Some individuals are just hardwired to create art and it seems to pour out of them from an early age. That was the case for Suzy Almblade, who, alongside her twin sister Roxanne, has been drawing for as long as she can remember. The two would teach each other new techniques and encourage each other as they grew up, continually deepening their passion for art.
Suzy eventually found her way to illustration and oil, which she studied in college. But as she would soon find out, these were mere junction points on her path to watercolor. Through watercolor, she found her voice and a medium that allows her a bit of spontaneity.
Today, Suzy is a celebrated watercolor artist, painting inspirations from her local community––primarily horses and Western landscapes. When not painting, she also teaches watercolor at a local community college. And in many ways, she feels like the Celebration of Fine Art will become her classroom of sorts. “When one person is creative, it creates an atmosphere. And when you breathe that in, suddenly you have the urge to be creative too.”
Read more about Suzy…
What first sparked your interest in watercolor?
During my junior year (of college) I had a big project that was due the next day. Oil was my favorite in college, but I knew it wouldn’t dry in time and I didn’t want to have to worry about hauling that to and from class. So, for that illustration class, I got a giant sheet of watercolor paper and my watercolors from a long time ago, and completed that painting within four hours. It was a big piece––18” by 24” or larger. But when I completed it, I was so proud of it and thought, ‘Maybe there’s something to this.’
Then I took a trip to Italy as part of an “Arizona in Italy” program in which 80 teachers and students from U of A were transplanted in Orvieto, Italy (which is between Florence in Rome) for a month. We were there to study, so some people were there for architecture or math, but most of us were art students. I had watercolor and disegno (drawing), which kind of go hand in hand. It could have been a combination of the food, the environment or my teachers, but I’ve been painting with watercolor ever since.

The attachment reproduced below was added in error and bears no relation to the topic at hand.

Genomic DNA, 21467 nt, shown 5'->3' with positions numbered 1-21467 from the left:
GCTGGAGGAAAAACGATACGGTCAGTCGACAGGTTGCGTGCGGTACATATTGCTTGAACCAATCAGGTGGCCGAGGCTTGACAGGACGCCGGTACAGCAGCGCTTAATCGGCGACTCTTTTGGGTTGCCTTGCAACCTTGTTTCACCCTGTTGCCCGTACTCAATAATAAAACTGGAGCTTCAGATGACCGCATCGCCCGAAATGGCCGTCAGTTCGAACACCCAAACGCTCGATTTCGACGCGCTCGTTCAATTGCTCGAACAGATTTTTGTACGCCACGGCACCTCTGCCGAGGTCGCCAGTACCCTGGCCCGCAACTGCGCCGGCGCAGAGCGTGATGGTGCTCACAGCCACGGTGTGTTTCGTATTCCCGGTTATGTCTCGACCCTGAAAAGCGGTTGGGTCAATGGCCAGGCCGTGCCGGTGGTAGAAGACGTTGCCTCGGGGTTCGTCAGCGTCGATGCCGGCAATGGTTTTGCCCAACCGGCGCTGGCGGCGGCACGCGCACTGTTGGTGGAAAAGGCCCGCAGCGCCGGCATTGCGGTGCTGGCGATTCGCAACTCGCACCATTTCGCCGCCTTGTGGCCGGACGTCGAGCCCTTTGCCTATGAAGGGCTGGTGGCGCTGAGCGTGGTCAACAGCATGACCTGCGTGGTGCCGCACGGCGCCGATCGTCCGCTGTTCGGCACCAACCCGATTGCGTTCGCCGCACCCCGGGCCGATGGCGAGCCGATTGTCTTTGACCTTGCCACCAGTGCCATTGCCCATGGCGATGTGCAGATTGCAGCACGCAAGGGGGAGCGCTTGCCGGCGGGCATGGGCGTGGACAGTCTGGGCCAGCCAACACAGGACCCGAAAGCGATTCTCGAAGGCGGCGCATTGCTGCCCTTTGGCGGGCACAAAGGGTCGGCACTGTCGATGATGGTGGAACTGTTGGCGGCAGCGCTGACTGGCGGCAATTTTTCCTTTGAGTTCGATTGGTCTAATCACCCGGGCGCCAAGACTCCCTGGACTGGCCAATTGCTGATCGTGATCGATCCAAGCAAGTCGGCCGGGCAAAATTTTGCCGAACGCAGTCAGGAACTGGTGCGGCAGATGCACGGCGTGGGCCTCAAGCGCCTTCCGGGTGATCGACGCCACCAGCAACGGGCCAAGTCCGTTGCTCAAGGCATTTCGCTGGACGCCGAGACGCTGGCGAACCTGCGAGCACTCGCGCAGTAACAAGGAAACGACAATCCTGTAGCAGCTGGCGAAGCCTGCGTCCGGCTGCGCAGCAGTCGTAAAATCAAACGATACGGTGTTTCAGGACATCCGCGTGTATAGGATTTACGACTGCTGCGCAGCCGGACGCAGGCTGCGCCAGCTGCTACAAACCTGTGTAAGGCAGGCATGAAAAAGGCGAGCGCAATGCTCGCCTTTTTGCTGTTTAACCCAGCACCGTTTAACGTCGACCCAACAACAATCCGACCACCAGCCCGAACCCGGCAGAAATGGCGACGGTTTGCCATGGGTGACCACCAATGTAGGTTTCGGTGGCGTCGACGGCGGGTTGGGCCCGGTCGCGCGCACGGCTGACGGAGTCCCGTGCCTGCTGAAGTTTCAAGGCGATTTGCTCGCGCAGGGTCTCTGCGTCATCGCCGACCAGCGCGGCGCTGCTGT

How old were you when you picked up your first brush?
I think it’s kind of gone down our family line. I have a grandmother and my grandpa who painted with the oils. And further down the line, were all craftsmen on my dad’s side. It goes all the way back that far. So, there’s creativity in our family for sure.
My sister (Roxanne) and I kind of encouraged each other. We started noticing we did more drawing than the other kids our age in first grade. We kept encouraging each other and were each other’s inspiration and teachers. So when she learned something, I’d go how’d you do that? And she’d show me. And then if I learned something, vice versa. I probably wouldn’t be as good as I am today if it wasn’t for my sister.
What is the most rewarding thing about your work?
Completing a painting is always really exciting. A lot of times with oils and acrylics, you can just keep working it, but if you mess something up with watercolor, it’s more spontaneous. You can either accept it as a happy accident or you have to start over, but a lot of times if you let the water do the work you’ll be very surprised––it can have a mind of its own. It’ll show you things that you never expected. It’s a lot of fun.
What is the most challenging?
Stopping myself from being a perfectionist because I have that illustrator background. Especially with digital arts and oil, it would allow you to continue working and working. But then I realized I was stressing myself out because I’d spend a whole month on a piece and it still wouldn’t be as good as I wanted it to be.
But with watercolor, it forces me to stop because if I keep working it, then I’ll muddy the piece or I’ll ruin the piece. So, it’s harsh in its lessons, but it’s also very kind in telling you to stop.
Has your work evolved over the years?
Before I was very interested in people. Learning how to paint the human figure was my main focus because it was such a challenge and it still is. But I’ve gotten to a point now where I’m happy with where I currently am with people and the new challenge is horses. I’m now in an area that’s out in the country and I figured I might as well paint what is around me. My art has gone from being landscapes, fantasy and people to being more country and Western landscapes. It’s really fun to paint everything around here because we actually have trees and there are horses everywhere. I feel like I’ve finally gotten good enough at horses, so now I’m putting figures on the horses and in the landscapes, and trying to get some nice dramatic lighting with watercolor.
What drew you to the Celebration of Fine Art?
For growing up in Scottsdale, you think I would know it existed because it’s been around as long as I’ve been alive. But it wasn’t until a co-worker suggested I go visit that I discovered it.
When I went, I remember walking through the doors and my eyes were wide open. It’s a Disneyland for any creative. I must have spent five or six hours that first day walking around talking to the artists and not believing that this was actually a thing that maybe one day I could do. I’m still blown that I’ll be there this year.